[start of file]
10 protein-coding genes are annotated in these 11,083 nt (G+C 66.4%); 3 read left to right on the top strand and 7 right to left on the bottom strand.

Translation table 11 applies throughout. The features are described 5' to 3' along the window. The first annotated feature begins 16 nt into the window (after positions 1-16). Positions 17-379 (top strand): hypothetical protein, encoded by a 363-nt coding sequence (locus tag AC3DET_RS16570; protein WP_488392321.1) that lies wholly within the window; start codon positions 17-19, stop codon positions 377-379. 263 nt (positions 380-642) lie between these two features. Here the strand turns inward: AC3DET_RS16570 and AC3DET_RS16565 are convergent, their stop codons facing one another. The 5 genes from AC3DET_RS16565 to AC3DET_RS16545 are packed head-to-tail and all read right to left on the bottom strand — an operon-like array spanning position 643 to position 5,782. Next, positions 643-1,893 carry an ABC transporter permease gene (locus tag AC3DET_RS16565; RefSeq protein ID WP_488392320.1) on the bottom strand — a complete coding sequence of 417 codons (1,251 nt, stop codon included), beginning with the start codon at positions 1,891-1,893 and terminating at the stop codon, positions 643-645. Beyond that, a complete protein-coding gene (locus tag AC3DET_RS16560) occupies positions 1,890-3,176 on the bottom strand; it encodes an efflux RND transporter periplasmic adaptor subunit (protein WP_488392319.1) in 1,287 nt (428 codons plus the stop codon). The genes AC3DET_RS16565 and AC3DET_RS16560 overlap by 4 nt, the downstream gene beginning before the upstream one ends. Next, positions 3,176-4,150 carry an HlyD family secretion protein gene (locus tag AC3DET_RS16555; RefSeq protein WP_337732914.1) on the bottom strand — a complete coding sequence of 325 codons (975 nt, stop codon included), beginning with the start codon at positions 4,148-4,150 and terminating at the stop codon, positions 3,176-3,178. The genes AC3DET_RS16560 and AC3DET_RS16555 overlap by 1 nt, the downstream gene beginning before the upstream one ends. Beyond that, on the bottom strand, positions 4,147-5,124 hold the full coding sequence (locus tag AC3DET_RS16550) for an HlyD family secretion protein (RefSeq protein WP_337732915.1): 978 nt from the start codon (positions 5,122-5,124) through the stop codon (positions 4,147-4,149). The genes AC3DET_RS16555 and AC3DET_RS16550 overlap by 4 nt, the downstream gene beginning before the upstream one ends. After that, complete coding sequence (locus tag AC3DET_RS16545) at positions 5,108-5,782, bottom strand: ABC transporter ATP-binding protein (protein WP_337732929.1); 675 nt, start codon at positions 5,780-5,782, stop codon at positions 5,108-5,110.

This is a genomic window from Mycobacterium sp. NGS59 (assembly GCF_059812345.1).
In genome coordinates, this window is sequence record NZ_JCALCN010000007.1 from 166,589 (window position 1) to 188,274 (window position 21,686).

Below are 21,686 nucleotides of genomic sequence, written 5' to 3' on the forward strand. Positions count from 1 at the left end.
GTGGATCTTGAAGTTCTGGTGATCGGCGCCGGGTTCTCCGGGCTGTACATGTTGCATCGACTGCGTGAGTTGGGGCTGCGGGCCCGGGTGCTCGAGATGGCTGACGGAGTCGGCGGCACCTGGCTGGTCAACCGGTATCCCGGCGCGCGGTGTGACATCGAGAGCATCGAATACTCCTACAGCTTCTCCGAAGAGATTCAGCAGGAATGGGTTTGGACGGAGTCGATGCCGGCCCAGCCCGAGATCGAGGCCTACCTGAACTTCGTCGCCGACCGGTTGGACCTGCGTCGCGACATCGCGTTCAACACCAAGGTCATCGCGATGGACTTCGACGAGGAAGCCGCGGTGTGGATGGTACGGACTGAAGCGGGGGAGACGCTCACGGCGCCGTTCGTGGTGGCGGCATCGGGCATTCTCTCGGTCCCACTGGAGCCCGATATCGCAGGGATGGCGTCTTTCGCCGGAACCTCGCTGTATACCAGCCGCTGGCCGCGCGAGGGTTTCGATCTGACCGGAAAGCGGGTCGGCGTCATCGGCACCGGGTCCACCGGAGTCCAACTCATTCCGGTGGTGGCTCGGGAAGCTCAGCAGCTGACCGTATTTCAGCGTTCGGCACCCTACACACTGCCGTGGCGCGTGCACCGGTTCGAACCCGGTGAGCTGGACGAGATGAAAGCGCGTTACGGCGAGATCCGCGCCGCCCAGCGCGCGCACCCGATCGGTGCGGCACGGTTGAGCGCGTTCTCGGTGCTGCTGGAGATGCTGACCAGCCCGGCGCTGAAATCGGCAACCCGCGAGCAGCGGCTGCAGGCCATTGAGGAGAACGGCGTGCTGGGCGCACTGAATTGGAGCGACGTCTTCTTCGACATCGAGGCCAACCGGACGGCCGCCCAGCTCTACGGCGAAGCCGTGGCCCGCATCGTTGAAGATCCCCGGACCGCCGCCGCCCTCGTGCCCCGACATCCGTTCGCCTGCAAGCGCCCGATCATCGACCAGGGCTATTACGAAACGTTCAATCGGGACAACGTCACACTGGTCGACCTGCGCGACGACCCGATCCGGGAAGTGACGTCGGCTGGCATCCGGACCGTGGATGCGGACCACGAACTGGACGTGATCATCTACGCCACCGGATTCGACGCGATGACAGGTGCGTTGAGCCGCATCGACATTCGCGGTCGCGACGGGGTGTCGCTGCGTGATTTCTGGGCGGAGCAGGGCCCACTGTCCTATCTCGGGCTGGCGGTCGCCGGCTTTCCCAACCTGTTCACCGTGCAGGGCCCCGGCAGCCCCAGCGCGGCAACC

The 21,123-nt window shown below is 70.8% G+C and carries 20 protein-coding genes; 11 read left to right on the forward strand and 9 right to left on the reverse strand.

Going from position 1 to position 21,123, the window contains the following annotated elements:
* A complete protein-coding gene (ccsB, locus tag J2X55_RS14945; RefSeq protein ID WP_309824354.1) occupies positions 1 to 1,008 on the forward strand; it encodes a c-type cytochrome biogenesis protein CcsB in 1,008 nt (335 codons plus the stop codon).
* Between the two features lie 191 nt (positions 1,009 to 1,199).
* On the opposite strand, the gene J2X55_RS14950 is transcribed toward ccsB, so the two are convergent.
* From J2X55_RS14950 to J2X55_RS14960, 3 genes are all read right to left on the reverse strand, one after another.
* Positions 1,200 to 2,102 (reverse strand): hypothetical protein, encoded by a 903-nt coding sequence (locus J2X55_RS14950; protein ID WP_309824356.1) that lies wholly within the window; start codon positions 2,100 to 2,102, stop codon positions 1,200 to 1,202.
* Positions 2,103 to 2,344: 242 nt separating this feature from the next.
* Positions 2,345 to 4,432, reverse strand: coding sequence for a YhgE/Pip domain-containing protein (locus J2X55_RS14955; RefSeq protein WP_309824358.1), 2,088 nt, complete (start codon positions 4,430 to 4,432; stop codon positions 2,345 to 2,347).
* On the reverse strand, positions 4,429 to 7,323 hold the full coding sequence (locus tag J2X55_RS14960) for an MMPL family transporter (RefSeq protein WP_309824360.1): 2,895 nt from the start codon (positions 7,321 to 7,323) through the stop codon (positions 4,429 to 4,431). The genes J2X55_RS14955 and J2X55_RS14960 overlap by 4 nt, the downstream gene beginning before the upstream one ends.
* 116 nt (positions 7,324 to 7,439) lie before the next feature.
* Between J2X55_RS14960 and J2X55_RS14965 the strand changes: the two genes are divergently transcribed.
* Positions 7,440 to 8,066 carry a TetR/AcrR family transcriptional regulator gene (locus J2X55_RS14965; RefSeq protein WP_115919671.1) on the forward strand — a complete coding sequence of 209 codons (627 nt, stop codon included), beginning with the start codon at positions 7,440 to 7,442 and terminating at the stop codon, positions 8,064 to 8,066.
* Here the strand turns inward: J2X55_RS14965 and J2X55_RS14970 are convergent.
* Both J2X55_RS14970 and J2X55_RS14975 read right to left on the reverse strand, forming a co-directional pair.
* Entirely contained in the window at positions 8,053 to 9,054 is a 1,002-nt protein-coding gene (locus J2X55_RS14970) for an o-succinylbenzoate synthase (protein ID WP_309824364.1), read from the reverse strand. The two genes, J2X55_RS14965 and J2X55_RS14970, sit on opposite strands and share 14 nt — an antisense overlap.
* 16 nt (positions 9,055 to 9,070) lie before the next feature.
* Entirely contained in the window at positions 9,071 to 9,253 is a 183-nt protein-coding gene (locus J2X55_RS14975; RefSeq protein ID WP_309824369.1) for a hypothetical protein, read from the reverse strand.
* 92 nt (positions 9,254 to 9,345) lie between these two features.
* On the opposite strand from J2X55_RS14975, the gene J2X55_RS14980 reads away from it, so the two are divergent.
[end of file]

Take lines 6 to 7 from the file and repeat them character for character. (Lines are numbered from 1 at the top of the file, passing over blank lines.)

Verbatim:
GTGGATCTTGAAGTTCTGGTGATCGGCGCCGGGTTCTCCGGGCTGTACATGTTGCATCGACTGCGTGAGTTGGGGCTGCGGGCCCGGGTGCTCGAGATGGCTGACGGAGTCGGCGGCACCTGGCTGGTCAACCGGTATCCCGGCGCGCGGTGTGACATCGAGAGCATCGAATACTCCTACAGCTTCTCCGAAGAGATTCAGCAGGAATGGGTTTGGACGGAGTCGATGCCGGCCCAGCCCGAGATCGAGGCCTACCTGAACTTCGTCGCCGACCGGTTGGACCTGCGTCGCGACATCGCGTTCAACACCAAGGTCATCGCGATGGACTTCGACGAGGAAGCCGCGGTGTGGATGGTACGGACTGAAGCGGGGGAGACGCTCACGGCGCCGTTCGTGGTGGCGGCATCGGGCATTCTCTCGGTCCCACTGGAGCCCGATATCGCAGGGATGGCGTCTTTCGCCGGAACCTCGCTGTATACCAGCCGCTGGCCGCGCGAGGGTTTCGATCTGACCGGAAAGCGGGTCGGCGTCATCGGCACCGGGTCCACCGGAGTCCAACTCATTCCGGTGGTGGCTCGGGAAGCTCAGCAGCTGACCGTATTTCAGCGTTCGGCACCCTACACACTGCCGTGGCGCGTGCACCGGTTCGAACCCGGTGAGCTGGACGAGATGAAAGCGCGTTACGGCGAGATCCGCGCCGCCCAGCGCGCGCACCCGATCGGTGCGGCACGGTTGAGCGCGTTCTCGGTGCTGCTGGAGATGCTGACCAGCCCGGCGCTGAAATCGGCAACCCGCGAGCAGCGGCTGCAGGCCATTGAGGAGAACGGCGTGCTGGGCGCACTGAATTGGAGCGACGTCTTCTTCGACATCGAGGCCAACCGGACGGCCGCCCAGCTCTACGGCGAAGCCGTGGCCCGCATCGTTGAAGATCCCCGGACCGCCGCCGCCCTCGTGCCCCGACATCCGTTCGCCTGCAAGCGCCCGATCATCGACCAGGGCTATTACGAAACGTTCAATCGGGACAACGTCACACTGGTCGACCTGCGCGACGACCCGATCCGGGAAGTGACGTCGGCTGGCATCCGGACCGTGGATGCGGACCACGAACTGGACGTGATCATCTACGCCACCGGATTCGACGCGATGACAGGTGCGTTGAGCCGCATCGACATTCGCGGTCGCGACGGGGTGTCGCTGCGTGATTTCTGGGCGGAGCAGGGCCCACTGTCCTATCTCGGGCTGGCGGTCGCCGGCTTTCCCAACCTGTTCACCGTGCAGGGCCCCGGCAGCCCCAGCGCGGCAACC

The 21,123-nt window shown below is 70.8% G+C and carries 20 protein-coding genes; 11 read left to right on the forward strand and 9 right to left on the reverse strand.